Parenting

Nine Ways You Can Be Your Teen’s Best Friend

Lots of celebrity moms go out on the town and party with their famous kids. But while some teens might think it sounds really cool that a mom would party with them, most young people say they don’t want their parents acting like they do.

According to Dr. Kevin Leman, author of Adolescence Isn’t Terminal, It Just Feels Like It, some parents believe they need to become their teen’s best friend in order to navigate the teen years.

Many parents believe that teenagers know enough to make good decisions with little or no guidance from their parents. However, brain research has shown strong evidence that when it comes to maturity, control and organization, that’s just not the case. In reality, all key parts of the brain related to emotions, judgment and thinking ahead don’t finish forming until the mid-twenties. This means teens definitely need their parents actively involved in their lives.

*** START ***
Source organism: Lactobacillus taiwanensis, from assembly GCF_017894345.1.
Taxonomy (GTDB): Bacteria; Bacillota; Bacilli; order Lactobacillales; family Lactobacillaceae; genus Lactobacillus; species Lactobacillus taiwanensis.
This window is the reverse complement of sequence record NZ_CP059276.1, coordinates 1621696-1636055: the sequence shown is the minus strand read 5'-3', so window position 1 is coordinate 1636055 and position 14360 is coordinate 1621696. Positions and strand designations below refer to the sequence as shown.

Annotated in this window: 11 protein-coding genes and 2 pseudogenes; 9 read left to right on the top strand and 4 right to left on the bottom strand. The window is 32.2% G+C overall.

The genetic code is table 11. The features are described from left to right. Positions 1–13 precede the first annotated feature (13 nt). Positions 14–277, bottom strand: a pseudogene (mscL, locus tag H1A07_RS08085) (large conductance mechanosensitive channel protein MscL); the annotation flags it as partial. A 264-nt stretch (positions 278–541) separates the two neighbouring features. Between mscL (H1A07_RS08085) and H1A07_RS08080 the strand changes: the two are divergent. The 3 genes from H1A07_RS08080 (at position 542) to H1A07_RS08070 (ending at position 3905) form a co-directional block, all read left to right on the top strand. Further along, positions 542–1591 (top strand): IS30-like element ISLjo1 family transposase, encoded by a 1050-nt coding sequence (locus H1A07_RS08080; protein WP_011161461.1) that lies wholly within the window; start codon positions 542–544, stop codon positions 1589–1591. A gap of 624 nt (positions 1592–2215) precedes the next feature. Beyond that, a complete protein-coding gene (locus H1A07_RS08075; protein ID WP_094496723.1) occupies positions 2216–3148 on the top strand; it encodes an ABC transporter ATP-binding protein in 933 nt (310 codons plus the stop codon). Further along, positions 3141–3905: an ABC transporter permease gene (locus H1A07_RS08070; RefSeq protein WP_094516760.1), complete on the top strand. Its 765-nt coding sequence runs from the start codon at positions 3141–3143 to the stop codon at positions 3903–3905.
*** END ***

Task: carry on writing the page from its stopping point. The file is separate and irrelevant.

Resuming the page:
“Sometimes as the parent you have to make decisions that will not be popular with your teen, but are in their best interest,” says Leman.

Teens do not want their parents to act like them, talk like them or dress like them, either. Despite grunts, attitude and carrying on, young people do want you to act like their parent.

“Kids who have parents who try to act, look and talk like teenagers tell me that they feel very self-conscious and embarrassed when their moms or dads attempt to be teenagers,” Leman says.

If you really want to be your teen’s best friend, here’s what Leman suggests:

“Your goal as a parent is to help your children become all that they can be,” Leman says. “The best way to steer our kids through the stage of adolescence is to know ahead of time what type of children we want to raise.”

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